Well designed and well maintained urban squares have a positive impact on their local economy, increase social cohesion, offer a safe place for people to meet, and generally improve the environments in which they are situated. They can be excellent marketing tools and, of course, increase the worth of properties in the area. The value of public squares is considerably increased with good illumination, which ensures that their functionality extends well into the night, when people are at ease and looking to enjoy themselves.
In this issue, we look at the lighting of two urban squares: Century City in Cape Town and Nelson Mandela Square in Johannesburg. The main objective of each was to create a public gathering space for day and night time use. Adding to the appeal of both piazzas is water. At night in Century City, the warm light levels of the precinct lighting are offset by a blue glow over the water body of the canal along the main perimeter road side. The blue light is created by LEDs under the overhanging decks and a single blue light in each bollard creates a repetitive line along the water’s edge. A focal point for square events is the Folly, a structural design element which, with automated LED lighting, brings square to life at night and enhances any evening functions.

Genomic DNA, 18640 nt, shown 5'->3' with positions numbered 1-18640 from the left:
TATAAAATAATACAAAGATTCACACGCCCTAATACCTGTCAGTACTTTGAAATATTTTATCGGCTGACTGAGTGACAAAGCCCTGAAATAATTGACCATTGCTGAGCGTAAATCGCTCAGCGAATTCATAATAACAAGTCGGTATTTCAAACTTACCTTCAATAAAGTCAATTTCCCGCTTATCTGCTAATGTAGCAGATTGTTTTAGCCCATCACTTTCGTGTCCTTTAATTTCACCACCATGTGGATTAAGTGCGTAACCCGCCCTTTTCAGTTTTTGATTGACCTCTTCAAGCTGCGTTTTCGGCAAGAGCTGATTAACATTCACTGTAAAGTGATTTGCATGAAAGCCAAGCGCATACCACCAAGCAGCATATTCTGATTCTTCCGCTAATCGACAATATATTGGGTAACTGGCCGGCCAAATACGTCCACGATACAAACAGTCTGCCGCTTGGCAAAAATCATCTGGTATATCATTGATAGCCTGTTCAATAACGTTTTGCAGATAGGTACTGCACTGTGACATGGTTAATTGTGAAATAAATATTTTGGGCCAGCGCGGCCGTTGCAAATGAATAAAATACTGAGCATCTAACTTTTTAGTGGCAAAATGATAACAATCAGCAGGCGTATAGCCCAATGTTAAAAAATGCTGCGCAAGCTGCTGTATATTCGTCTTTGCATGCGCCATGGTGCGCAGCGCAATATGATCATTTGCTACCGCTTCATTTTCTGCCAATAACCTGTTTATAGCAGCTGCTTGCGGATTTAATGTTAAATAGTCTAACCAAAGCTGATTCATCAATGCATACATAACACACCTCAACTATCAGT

Around a million people visit the newly renovated Nelson Mandela square in Sandton City each month. Modelled on an Italianate piazza, the square – famous for its commanding statue of the great man himself – is enhanced by a fountain, which offers hours of enjoyment for young children during the day. The fountainheads are embedded in a ring of LED lights and the water jets and lights are computer controlled using a program that at night allows for multiple variations in water height and rhythm as well as light intensity and colour. This feature also makes it ideal for special events.
Both squares are spaces that people enjoy and can be proud of – our cities and towns need more of them.
On the subject of enjoyment, not much beats the project created to celebrate the 150th anniversary of the world’s largest food company, Nestlé. Tinker, a Dutch ‘experience design’ bureau, worked with over 100 Dutch designers, engineers and builders to design the scenography for nest (Nestlé means little nest in German), a museum located close to where Henri Nestlé opened his first factory in 1866. The project, which aims to show what the company stands for in a transparent and inspiring way, takes visitors on an interactive journey through the past, present and future across five zones. Light directs, creates and focuses attention of visitors and, along with technology, is used in a way that contributes to the authentic feel of the entire experience. It looks like a wonderful place to visit for anyone who finds themselves in Vevey in Switzerland.
Other articles in this issue include Mall of the South, a retail development in the south of Johannesburg and an interesting piece by Henk Rotman who notes that we still have a lot to learn about using the advantages of LED technology and translating them into value added benefits.